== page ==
"It's shameful, there's no other way to put it," said Bulgarian Prime Minister Boyko Borissov in his first statement since the allegations of cooperation between the country's border police and human traffickers came to light. He was swift to take action, demanding the resignations of the head of the border police, Antonio Angelov, and his deputy, Yotko Andreev.
On August 8, Angelov signed a contract with a company known as Edelvais 0707 to transport refugees detained at the border between Bulgaria and Turkey to a Bulgarian refugee camp. In June, the owner of the company, Grigor Toshkov, had been charged with migrant smuggling after he was arrested while driving a bus with 66 undocumented Iraqis and Afghans. Despite the fact that Toshkov is under investigation, his company won a public tender worth 100,000 euros to use the same bus to transport migrants on behalf of the state.
Pressure on the border
For months now, rumors have been circulating about questionable business dealings to do with refugees in Bulgaria. Just one week ago, former Bulgarian border police chief Valeri Grigorov told DW in an interview that corruption was a big problem among the country's police. "One could say that there is a 'business partnership' between human traffickers, the border patrol and the Bulgarian police. The partnership is tolerated by those in charge," Grigorov said.
Grigorov also said that the scandal had confirmed his suspicions. "The 100,000 euros, which is EU money, should actually be used to support security measures along the Bulgarian-Turkish border, and not to make the smugglers rich," he said.
The fact that the border police signed a contract with a company accused of human trafficking is a sign that the organization doesn't care about who it's working with, he added. "This is only to serve the private interests of the head of the organization. It's not just the suspicion of corruption - the corruption is simply omnipresent."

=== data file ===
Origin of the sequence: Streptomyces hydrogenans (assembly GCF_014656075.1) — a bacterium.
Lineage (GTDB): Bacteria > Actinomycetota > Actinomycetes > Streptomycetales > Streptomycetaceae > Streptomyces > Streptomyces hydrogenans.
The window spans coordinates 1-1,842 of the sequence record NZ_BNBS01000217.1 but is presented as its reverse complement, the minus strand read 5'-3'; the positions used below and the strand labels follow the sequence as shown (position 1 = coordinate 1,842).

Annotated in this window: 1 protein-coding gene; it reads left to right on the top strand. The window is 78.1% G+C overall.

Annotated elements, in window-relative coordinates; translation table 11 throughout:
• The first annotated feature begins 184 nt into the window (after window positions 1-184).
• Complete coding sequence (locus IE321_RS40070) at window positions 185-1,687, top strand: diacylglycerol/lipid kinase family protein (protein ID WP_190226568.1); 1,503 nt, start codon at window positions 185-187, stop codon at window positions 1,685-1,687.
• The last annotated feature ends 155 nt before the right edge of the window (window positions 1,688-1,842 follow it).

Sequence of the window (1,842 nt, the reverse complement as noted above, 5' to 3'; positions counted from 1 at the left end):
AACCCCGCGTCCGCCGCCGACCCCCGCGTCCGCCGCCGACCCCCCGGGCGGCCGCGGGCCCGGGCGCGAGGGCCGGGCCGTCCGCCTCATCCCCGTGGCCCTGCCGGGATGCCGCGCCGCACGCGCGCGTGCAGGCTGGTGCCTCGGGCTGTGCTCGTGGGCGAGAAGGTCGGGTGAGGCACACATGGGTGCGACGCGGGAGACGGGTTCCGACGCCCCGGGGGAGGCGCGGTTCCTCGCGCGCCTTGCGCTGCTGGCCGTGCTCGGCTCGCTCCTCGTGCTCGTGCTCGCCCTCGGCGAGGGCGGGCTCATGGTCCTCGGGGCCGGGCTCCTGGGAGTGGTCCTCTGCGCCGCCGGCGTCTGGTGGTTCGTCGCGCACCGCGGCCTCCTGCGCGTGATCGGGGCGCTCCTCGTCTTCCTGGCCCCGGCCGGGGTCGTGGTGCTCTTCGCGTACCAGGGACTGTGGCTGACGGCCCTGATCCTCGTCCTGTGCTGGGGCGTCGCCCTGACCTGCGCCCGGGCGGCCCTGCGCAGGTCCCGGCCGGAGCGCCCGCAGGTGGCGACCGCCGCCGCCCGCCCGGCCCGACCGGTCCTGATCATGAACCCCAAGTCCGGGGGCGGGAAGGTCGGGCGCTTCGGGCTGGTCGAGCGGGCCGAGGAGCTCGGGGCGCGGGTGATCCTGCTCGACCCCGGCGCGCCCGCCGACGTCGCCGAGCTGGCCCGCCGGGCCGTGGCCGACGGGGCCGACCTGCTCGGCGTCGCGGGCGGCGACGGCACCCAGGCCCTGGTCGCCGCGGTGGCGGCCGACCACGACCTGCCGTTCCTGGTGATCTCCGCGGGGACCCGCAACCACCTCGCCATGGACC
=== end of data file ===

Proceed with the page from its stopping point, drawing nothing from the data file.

Opposition Member of Parliament Atanas Merdshanov of the Socialist Party said that politicians and journalists have long been sounding the alarm about the human trafficking channels in Bulgaria that have been operating with tacit approval from the authorities. The reaction of the government in the wake of the scandal will not do anything to relieve the growing pressure along the Bulgarian-Turkish border and the increasing number of migrants being sent back to Bulgaria by Serbia, Merdshanov said. Since July 22, Serbia has sent some 2,275 illegal immigrants from Syria, Afghanistan, and Pakistan back to Bulgaria, Serbian military spokesman Jovan Krivokapic confirmed on Monday.
Talks with Ankara
Bulgaria is on the route being increasingly used by refugees that leads from Turkey to northwestern Europe via Serbia. That country recently established new checkpoints on the Turkish border in order to curb illegal immigration by migrants. As a rule, those who do make it across the border try to avoid being registered in Bulgaria, one of the EU's poorest countries, because they want to continue on to central Europe. According to police data, the migration pressure has increased in August, Hristo Tersijski, the director of the Bulgarian police force, said on Monday.
Since the start of the month, there have been 1,858 registered attempts to illegally cross the Bulgarian-Turkish border. According to reports from media sources in Sofia, Turkey has offered Bulgaria a "mechanism for bilateral cooperation" to help get the refugee crisis under control. Bulgarian Prime Minister Borissov is set to discuss the matter with Turkish President Recep Tayyip Erdogan in Ankara on August 24.